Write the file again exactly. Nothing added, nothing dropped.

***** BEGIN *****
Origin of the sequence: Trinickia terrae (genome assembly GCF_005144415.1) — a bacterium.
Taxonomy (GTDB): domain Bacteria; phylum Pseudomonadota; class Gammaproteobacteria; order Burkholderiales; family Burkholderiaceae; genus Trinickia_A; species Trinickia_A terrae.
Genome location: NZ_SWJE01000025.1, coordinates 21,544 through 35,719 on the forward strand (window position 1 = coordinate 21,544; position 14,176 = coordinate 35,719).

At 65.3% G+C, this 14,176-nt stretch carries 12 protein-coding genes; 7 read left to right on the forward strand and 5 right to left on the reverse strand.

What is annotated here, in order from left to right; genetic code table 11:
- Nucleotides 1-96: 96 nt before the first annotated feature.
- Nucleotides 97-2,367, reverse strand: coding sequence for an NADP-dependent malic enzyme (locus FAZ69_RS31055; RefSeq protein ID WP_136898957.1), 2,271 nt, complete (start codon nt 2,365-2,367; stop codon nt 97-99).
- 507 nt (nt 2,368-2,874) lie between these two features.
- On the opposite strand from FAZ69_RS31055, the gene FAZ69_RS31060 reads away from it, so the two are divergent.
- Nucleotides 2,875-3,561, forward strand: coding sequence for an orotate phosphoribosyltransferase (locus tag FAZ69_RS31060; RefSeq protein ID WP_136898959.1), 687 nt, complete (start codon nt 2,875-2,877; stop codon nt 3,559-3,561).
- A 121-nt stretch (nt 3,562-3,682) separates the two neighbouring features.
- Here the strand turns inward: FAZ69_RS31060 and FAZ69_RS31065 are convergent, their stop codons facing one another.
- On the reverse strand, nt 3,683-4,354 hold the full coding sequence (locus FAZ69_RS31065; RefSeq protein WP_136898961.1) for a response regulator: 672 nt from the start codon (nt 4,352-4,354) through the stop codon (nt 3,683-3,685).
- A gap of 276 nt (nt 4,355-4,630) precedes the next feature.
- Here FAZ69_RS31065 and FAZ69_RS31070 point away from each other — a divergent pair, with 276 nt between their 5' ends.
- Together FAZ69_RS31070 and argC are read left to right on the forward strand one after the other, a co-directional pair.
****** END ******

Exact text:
Origin of the sequence: Trinickia terrae (genome assembly GCF_005144415.1) — a bacterium.
Taxonomy (GTDB): domain Bacteria; phylum Pseudomonadota; class Gammaproteobacteria; order Burkholderiales; family Burkholderiaceae; genus Trinickia_A; species Trinickia_A terrae.
Genome location: NZ_SWJE01000025.1, coordinates 21,544 through 35,719 on the forward strand (window position 1 = coordinate 21,544; position 14,176 = coordinate 35,719).

At 65.3% G+C, this 14,176-nt stretch carries 12 protein-coding genes; 7 read left to right on the forward strand and 5 right to left on the reverse strand.

What is annotated here, in order from left to right; genetic code table 11:
- Nucleotides 1-96: 96 nt before the first annotated feature.
- Nucleotides 97-2,367, reverse strand: coding sequence for an NADP-dependent malic enzyme (locus FAZ69_RS31055; RefSeq protein ID WP_136898957.1), 2,271 nt, complete (start codon nt 2,365-2,367; stop codon nt 97-99).
- 507 nt (nt 2,368-2,874) lie between these two features.
- On the opposite strand from FAZ69_RS31055, the gene FAZ69_RS31060 reads away from it, so the two are divergent.
- Nucleotides 2,875-3,561, forward strand: coding sequence for an orotate phosphoribosyltransferase (locus tag FAZ69_RS31060; RefSeq protein ID WP_136898959.1), 687 nt, complete (start codon nt 2,875-2,877; stop codon nt 3,559-3,561).
- A 121-nt stretch (nt 3,562-3,682) separates the two neighbouring features.
- Here the strand turns inward: FAZ69_RS31060 and FAZ69_RS31065 are convergent, their stop codons facing one another.
- On the reverse strand, nt 3,683-4,354 hold the full coding sequence (locus FAZ69_RS31065; RefSeq protein WP_136898961.1) for a response regulator: 672 nt from the start codon (nt 4,352-4,354) through the stop codon (nt 3,683-3,685).
- A gap of 276 nt (nt 4,355-4,630) precedes the next feature.
- Here FAZ69_RS31065 and FAZ69_RS31070 point away from each other — a divergent pair, with 276 nt between their 5' ends.
- Together FAZ69_RS31070 and argC are read left to right on the forward strand one after the other, a co-directional pair.